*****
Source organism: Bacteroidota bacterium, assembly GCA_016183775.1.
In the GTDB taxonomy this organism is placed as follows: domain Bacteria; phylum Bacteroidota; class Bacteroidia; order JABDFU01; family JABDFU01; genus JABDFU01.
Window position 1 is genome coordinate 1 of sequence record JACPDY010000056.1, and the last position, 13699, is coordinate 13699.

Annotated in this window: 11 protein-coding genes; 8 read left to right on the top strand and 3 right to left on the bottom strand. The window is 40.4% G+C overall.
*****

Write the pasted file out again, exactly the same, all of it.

Source organism: Bacteroidota bacterium, assembly GCA_016183775.1.
In the GTDB taxonomy this organism is placed as follows: domain Bacteria; phylum Bacteroidota; class Bacteroidia; order JABDFU01; family JABDFU01; genus JABDFU01.
Window position 1 is genome coordinate 1 of sequence record JACPDY010000056.1, and the last position, 13699, is coordinate 13699.

Annotated in this window: 11 protein-coding genes; 8 read left to right on the top strand and 3 right to left on the bottom strand. The window is 40.4% G+C overall.